Well it appears Lauren Mitchell has been saving it.
If fans had any lingering doubts about the world floor champion’s readiness for Tokyo, they can now be put to rest. At this weekend’s Australian World Trials, Mitchell served noticed that she’s not only ready to defend her world floor title, but she’ll once again be a contender on balance beam as well as in the all-around.
After becoming one of the world’s premier gymnasts on beam, floor, and in the all-around in 2009 and 2010, many fans began to question this gymnast’s chances for medals in Tokyo after seeing her struggle in numerous competitions this year. The normally crisp and dynamic tumbler has looked less powerful than we’re accustomed to all year – watering down her DTY on vault to a simple Yurchenko full in numerous competitions, occasionally downgrading her 2 ½ to front layout on floor, and looking uncontrolled on many of her landings. Her much anticipated new floor routine, which she debuted at July’s Japan Cup, was somewhat of a letdown to many fans due to several landing errors and lack of her typical competitive spark. She’s looked sluggish on bars at several competitions (disastrous performance at March’s American Cup), and even her typically world class beam has looked less sharp than we’ve seen from her in the past. She did win the all-around and three out of the four events at July’s Australian Nationals – where she did reinstitute her DTY on vault – but still made several large errors in the competition and didn’t score as high as she’s capable of.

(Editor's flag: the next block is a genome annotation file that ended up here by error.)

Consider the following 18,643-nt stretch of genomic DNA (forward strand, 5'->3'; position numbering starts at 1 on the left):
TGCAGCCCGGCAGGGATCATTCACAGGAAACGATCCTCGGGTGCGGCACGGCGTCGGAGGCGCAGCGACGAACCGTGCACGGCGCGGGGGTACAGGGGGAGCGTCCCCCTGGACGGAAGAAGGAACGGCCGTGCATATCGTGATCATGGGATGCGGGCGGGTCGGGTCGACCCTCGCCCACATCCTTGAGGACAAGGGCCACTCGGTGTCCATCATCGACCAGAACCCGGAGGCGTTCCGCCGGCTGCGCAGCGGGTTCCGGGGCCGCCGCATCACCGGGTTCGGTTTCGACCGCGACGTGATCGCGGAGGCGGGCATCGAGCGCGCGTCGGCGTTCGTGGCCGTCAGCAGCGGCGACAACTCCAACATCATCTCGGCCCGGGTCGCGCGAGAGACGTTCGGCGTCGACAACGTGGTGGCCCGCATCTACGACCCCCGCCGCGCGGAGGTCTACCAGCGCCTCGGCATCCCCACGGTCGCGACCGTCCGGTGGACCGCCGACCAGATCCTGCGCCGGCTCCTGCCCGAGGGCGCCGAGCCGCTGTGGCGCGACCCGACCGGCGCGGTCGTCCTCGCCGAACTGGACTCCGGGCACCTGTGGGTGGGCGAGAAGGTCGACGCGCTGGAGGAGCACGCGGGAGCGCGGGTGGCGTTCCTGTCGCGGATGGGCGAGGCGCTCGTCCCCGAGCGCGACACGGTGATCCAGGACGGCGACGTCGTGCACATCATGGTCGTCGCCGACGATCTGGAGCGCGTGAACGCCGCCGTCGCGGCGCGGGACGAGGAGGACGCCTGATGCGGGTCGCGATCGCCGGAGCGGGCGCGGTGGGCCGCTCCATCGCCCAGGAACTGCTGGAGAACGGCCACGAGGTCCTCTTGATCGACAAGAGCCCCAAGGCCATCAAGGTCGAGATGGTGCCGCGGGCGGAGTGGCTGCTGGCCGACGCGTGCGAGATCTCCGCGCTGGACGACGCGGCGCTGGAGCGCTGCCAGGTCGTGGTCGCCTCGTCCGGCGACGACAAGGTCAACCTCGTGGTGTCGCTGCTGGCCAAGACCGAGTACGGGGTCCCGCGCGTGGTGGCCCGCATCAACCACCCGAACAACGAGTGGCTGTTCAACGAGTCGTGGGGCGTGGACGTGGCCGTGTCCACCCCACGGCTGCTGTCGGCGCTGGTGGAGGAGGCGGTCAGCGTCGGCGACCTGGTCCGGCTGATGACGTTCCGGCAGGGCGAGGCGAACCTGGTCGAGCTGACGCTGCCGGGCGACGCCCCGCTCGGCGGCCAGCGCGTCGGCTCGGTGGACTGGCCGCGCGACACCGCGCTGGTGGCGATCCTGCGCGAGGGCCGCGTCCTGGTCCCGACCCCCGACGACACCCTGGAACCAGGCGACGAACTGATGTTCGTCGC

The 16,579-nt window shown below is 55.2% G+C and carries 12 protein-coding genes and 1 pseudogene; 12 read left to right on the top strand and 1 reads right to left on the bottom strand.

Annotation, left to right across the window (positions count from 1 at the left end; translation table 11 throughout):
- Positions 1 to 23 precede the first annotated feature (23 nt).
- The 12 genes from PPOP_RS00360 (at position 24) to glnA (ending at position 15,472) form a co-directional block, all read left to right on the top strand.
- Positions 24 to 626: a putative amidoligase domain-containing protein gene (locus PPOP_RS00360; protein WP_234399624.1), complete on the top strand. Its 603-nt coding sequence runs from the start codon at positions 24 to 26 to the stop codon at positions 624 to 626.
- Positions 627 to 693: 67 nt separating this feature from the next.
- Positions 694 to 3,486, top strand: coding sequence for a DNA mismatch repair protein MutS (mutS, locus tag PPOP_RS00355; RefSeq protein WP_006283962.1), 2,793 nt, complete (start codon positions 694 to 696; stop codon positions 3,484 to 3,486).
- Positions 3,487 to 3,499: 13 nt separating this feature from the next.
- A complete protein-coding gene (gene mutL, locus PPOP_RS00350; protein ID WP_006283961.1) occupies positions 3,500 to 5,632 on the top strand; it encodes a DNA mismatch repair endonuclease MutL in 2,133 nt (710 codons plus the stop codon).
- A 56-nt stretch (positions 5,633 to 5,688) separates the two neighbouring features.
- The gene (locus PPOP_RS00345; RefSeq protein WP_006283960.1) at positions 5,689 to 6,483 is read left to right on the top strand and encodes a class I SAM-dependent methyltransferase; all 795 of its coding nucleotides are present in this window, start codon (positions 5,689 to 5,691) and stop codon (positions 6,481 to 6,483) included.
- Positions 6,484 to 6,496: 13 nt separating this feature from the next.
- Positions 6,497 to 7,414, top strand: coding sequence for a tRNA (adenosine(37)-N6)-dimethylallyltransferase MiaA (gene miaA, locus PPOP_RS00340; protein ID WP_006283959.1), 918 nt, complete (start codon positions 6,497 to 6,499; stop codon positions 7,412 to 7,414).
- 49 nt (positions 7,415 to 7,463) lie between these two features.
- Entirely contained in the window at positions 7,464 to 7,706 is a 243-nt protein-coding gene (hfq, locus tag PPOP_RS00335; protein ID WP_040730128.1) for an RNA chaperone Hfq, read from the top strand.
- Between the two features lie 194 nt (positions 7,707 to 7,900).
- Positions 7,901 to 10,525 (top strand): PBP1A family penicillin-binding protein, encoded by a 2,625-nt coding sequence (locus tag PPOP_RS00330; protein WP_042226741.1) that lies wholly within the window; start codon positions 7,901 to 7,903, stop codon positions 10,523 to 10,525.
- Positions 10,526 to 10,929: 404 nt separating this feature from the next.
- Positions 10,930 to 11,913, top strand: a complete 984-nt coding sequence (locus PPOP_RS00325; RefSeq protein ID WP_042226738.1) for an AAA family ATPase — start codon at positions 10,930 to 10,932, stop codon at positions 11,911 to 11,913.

That all changed this weekend, when Mitchell posted world medal-worthy scores on beam, floor, and in the all-around over two days of competition. Her floor routine this weekend not only included her very best tumbling skills – complete with the whip double Arabian she debuted this spring and her 2 ½ to front layout – but demonstrated she has regained control of her landings and maximized the special landing bonuses encouraged in the current code of points. Mitchell gained 0.3 in bonus by cleverly adding leaps immediately out of three of her four tumbling passes – her whip to double Arabian mount, her piked full-in second pass, and her double pike dismount. While some may argue these points are somewhat “cheesy,” there’s no doubt they require proper landing positions and excellent control. And better yet, they eliminate landing deductions. Her D-score of 6.4 on Day 1 of this meet is the highest being shown in the world (scored 15.55 and 15.1).
Mitchell also again competed the DTY on vault she left out earlier in the year (scored 15.3 and 14.8), hit solid bar routines with a 5.9 D-score (scored 13.95 and 14.25), and seemed back to her old self on beam, receiving massive D-scores of 6.5 and 6.8 (scored 14.5 and 15.85). Her all-around totals of 58.85 and 60.45 are high enough to challenge the very best in the world for an all-around medal.
It appears the popular Aussie gymnast, who has struggled for much of 2011, may be peaking at just the right time. Look for Lauren Mitchell to provide several highlights in Tokyo, where she’ll not only contend for several individual medals, but will hope to lead her team to a top-eight finish and a spot in next year’s Olympic team competition.